Once: Poems

Once: Poems

by Alice Walker

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Product Details

ISBN-13: 9781453224014
Publisher: Open Road Media
Publication date: 11/22/2011
Sold by: Barnes & Noble
Format: NOOK Book
Pages: 86
File size: 4 MB

About the Author

Alice Walker (b. 1944), one of the United States’ preeminent writers, is an award-winning author of novels, stories, essays, and poetry. In 1983, Walker became the first African-American woman to win a Pulitzer Prize for fiction with her novel The Color Purple, which also won the National Book Award. Her other novels include The Third Life of Grange Copeland, Meridian, The Temple of My Familiar, and Possessing the Secret of Joy. In her public life, Walker has worked to address problems of injustice, inequality, and poverty as an activist, teacher, and public intellectual.


Mendocino, California

Date of Birth:

February 9, 1944

Place of Birth:

Eatonton, Georgia


B.A., Sarah Lawrence College, 1965; attended Spelman College, 1961-63

Read an Excerpt



By Alice Walker


Copyright © 1968 Alice Walker
All rights reserved.
ISBN: 978-1-4532-2401-4



    Glimpses from a Tiger's Back


    Beads around my neck
    Mt. Kenya away over pineappled hills


    A book of poems
    Mt. Kenya's
    Bluish peaks
    My new name.


    A green copse
    And hovering
    Near our bus
    A shy gazelle.


    morning mists
    On the road
    an Elephant
    He knows
    his rights.


    A strange noise!
    "Perhaps an elephant
    is eating our roof"
    In the morning
    much blue.


    A tall warrior
    and at his feet
    Elephant bones.


    Elephant legs
    In a store
    To hold


    A young man
    Puts a question
    In his language
    I invariably
    End up


    The clear Nile
    A fat crocodile
    Scratches his belly
    And yawns.


    The rain forest
    Red orchids—glorious!
    And near one's eyes
    The spinning cobra.


    A small boat
    A placid lake
    Suddenly at one's hand
    Two ears—


    An ocean of grass
    A sea of sunshine
    And near my hand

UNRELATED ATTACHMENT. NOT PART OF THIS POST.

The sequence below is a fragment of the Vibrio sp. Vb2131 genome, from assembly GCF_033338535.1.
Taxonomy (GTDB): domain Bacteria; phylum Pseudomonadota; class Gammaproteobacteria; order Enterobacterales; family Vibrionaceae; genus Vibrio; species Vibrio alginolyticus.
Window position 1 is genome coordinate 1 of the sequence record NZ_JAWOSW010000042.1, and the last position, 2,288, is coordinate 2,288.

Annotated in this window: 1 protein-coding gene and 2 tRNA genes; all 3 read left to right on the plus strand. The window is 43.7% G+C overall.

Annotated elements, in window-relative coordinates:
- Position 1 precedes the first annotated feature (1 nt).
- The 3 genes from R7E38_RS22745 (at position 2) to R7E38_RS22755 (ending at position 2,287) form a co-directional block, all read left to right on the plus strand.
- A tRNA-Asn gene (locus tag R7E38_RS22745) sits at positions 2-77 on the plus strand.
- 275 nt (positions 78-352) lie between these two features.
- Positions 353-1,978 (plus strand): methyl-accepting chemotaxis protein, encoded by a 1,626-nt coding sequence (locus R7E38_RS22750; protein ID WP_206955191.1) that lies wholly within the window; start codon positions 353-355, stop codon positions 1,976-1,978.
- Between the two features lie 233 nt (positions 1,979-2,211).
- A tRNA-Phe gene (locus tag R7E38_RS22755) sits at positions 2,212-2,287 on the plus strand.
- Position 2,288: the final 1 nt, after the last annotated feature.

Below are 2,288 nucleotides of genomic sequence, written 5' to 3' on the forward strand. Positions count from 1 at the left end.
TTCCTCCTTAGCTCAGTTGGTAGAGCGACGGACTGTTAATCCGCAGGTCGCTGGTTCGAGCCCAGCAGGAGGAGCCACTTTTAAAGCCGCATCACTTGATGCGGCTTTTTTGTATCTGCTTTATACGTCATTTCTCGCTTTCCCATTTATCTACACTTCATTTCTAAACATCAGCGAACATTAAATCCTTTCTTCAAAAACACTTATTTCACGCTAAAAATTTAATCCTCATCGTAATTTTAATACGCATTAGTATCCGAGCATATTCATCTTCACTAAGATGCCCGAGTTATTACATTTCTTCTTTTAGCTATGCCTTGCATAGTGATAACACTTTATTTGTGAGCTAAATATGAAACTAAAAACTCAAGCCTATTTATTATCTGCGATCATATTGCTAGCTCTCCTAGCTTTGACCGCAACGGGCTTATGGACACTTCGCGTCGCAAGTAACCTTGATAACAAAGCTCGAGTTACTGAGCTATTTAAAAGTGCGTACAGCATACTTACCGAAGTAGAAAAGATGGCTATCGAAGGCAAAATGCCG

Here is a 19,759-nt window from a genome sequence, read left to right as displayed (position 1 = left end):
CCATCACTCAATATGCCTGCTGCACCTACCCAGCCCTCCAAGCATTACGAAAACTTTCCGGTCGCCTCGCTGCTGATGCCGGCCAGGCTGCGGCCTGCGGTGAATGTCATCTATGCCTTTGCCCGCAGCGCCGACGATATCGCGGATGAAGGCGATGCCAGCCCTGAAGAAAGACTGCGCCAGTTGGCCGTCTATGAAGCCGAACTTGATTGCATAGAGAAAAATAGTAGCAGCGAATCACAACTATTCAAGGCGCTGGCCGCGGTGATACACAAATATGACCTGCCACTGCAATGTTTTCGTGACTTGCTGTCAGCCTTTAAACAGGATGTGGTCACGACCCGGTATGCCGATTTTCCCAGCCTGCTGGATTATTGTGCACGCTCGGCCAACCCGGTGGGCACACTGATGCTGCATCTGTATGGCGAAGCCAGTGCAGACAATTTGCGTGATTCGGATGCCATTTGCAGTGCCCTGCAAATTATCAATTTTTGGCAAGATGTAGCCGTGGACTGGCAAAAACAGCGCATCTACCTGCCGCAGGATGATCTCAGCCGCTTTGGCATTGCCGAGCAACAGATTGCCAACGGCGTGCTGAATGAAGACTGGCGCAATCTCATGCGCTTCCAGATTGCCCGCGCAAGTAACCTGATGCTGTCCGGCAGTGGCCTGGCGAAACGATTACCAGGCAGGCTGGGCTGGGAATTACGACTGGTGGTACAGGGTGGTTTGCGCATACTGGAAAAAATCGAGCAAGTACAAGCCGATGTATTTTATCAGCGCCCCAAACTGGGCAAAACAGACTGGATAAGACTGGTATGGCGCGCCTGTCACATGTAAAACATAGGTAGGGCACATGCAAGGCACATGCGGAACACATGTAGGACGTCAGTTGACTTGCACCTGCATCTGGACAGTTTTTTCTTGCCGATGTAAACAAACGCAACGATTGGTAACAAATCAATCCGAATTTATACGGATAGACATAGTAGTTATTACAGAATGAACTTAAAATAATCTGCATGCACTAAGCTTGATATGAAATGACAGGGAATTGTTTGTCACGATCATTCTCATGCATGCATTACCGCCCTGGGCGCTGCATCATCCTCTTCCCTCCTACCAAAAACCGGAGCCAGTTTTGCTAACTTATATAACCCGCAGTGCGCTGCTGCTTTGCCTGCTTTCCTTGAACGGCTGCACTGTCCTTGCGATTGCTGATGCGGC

Water buffalo.


    See! through the trees!
    A leopard in
    the branches—
    No, only a giraffe
    Munching his dinner.


    Fast rapids
    Far below
    The lazy Nile.


    A silent lake
    Bone strewn banks
    In the sun.


    Uganda mountains
    Black soil
    White snow
    And in the valley


    African mornings
    Are not for sleeping
    In the early noon
    The servant comes
    To wake me.


    Very American
    I want to eat
    The native food—
    But a whole goat!


    Holding three fingers
    The African child
    Looked up at me
    The sky was very Blue.


    In the dance
    I see a girl
    Go limp
    "It is a tactic"
    I think.


    "America!?" "Yes."
    "But you are like
    my aunt's cousin
    who married so-and-so."
    "Yes, (I say), I know."


    On my knees
    The earringed lady
    Thinks I'm praying
    She drops her sisal
    and runs.


    "You are a Negro?"
    "But that is a kind
    of food—isn't it—
    the white man used to
    eat you???"


    Unusual things amuse us
    A little African girl
    Sees my white friend
    And runs
    She thinks he wants her
    For his dinner.


    The fresh corpse
    Of a white rhinoceros
    His horn gone
    Some Indian woman
    Will be approached


    The man in the
    Scarlet shirt
    Wanted to talk
    but had no words—
    I had words
    but no Scarlet


    floating shakily down the
    on my rented raft
    I try to be a native
    a prudent giraffe
    on the bank
    turns up
        his nose.


    We eat Metoke
    with three fingers—
    other things
    get two fingers
    and one of those
    a thumb.


    That you loved me
    I felt sure
    Twice you asked
    me gently